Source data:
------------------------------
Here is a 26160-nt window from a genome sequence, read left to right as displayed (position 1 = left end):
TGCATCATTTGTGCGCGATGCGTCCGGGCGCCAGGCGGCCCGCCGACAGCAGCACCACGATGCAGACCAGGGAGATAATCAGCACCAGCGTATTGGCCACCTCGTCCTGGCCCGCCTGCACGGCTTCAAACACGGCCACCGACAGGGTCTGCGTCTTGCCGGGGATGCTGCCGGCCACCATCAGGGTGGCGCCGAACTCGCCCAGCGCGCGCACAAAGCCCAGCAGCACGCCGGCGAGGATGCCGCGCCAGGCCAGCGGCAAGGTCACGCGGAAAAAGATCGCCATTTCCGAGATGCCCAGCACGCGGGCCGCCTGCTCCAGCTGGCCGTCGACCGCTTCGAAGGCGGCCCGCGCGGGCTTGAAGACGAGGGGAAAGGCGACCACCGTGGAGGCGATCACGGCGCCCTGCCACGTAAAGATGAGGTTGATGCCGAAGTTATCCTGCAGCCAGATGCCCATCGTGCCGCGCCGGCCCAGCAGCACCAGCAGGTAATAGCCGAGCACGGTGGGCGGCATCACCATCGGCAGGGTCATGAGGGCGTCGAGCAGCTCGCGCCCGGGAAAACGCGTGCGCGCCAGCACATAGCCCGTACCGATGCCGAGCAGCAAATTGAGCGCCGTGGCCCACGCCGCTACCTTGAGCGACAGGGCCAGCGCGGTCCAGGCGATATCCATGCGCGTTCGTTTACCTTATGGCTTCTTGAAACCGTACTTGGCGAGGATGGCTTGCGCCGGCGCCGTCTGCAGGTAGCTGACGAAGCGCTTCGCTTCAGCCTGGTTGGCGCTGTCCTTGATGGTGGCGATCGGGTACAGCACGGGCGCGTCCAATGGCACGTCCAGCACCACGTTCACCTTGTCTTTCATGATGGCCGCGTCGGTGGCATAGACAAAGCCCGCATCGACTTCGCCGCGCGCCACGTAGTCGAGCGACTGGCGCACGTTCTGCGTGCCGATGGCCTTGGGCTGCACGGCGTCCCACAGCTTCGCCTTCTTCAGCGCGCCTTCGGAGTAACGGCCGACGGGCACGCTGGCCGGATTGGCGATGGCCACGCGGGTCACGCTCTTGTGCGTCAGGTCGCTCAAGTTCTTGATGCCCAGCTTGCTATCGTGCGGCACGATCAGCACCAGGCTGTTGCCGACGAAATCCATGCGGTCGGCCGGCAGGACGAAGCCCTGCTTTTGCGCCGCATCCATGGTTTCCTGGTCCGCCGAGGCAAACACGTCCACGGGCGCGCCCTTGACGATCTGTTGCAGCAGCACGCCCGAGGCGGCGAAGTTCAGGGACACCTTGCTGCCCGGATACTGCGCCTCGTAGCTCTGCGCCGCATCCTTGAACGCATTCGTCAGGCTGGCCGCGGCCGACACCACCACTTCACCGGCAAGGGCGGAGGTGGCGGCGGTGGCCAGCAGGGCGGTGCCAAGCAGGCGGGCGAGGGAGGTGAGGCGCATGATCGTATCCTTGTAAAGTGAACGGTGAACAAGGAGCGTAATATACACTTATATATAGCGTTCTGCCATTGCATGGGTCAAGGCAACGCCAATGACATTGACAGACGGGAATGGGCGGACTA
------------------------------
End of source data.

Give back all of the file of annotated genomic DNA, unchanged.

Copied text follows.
Here is a 26160-nt window from a genome sequence, read left to right as displayed (position 1 = left end):
TGCATCATTTGTGCGCGATGCGTCCGGGCGCCAGGCGGCCCGCCGACAGCAGCACCACGATGCAGACCAGGGAGATAATCAGCACCAGCGTATTGGCCACCTCGTCCTGGCCCGCCTGCACGGCTTCAAACACGGCCACCGACAGGGTCTGCGTCTTGCCGGGGATGCTGCCGGCCACCATCAGGGTGGCGCCGAACTCGCCCAGCGCGCGCACAAAGCCCAGCAGCACGCCGGCGAGGATGCCGCGCCAGGCCAGCGGCAAGGTCACGCGGAAAAAGATCGCCATTTCCGAGATGCCCAGCACGCGGGCCGCCTGCTCCAGCTGGCCGTCGACCGCTTCGAAGGCGGCCCGCGCGGGCTTGAAGACGAGGGGAAAGGCGACCACCGTGGAGGCGATCACGGCGCCCTGCCACGTAAAGATGAGGTTGATGCCGAAGTTATCCTGCAGCCAGATGCCCATCGTGCCGCGCCGGCCCAGCAGCACCAGCAGGTAATAGCCGAGCACGGTGGGCGGCATCACCATCGGCAGGGTCATGAGGGCGTCGAGCAGCTCGCGCCCGGGAAAACGCGTGCGCGCCAGCACATAGCCCGTACCGATGCCGAGCAGCAAATTGAGCGCCGTGGCCCACGCCGCTACCTTGAGCGACAGGGCCAGCGCGGTCCAGGCGATATCCATGCGCGTTCGTTTACCTTATGGCTTCTTGAAACCGTACTTGGCGAGGATGGCTTGCGCCGGCGCCGTCTGCAGGTAGCTGACGAAGCGCTTCGCTTCAGCCTGGTTGGCGCTGTCCTTGATGGTGGCGATCGGGTACAGCACGGGCGCGTCCAATGGCACGTCCAGCACCACGTTCACCTTGTCTTTCATGATGGCCGCGTCGGTGGCATAGACAAAGCCCGCATCGACTTCGCCGCGCGCCACGTAGTCGAGCGACTGGCGCACGTTCTGCGTGCCGATGGCCTTGGGCTGCACGGCGTCCCACAGCTTCGCCTTCTTCAGCGCGCCTTCGGAGTAACGGCCGACGGGCACGCTGGCCGGATTGGCGATGGCCACGCGGGTCACGCTCTTGTGCGTCAGGTCGCTCAAGTTCTTGATGCCCAGCTTGCTATCGTGCGGCACGATCAGCACCAGGCTGTTGCCGACGAAATCCATGCGGTCGGCCGGCAGGACGAAGCCCTGCTTTTGCGCCGCATCCATGGTTTCCTGGTCCGCCGAGGCAAACACGTCCACGGGCGCGCCCTTGACGATCTGTTGCAGCAGCACGCCCGAGGCGGCGAAGTTCAGGGACACCTTGCTGCCCGGATACTGCGCCTCGTAGCTCTGCGCCGCATCCTTGAACGCATTCGTCAGGCTGGCCGCGGCCGACACCACCACTTCACCGGCAAGGGCGGAGGTGGCGGCGGTGGCCAGCAGGGCGGTGCCAAGCAGGCGGGCGAGGGAGGTGAGGCGCATGATCGTATCCTTGTAAAGTGAACGGTGAACAAGGAGCGTAATATACACTTATATATAGCGTTCTGCCATTGCATGGGTCAAGGCAACGCCAATGACATTGACAGACGGGAATGGGCGGACTA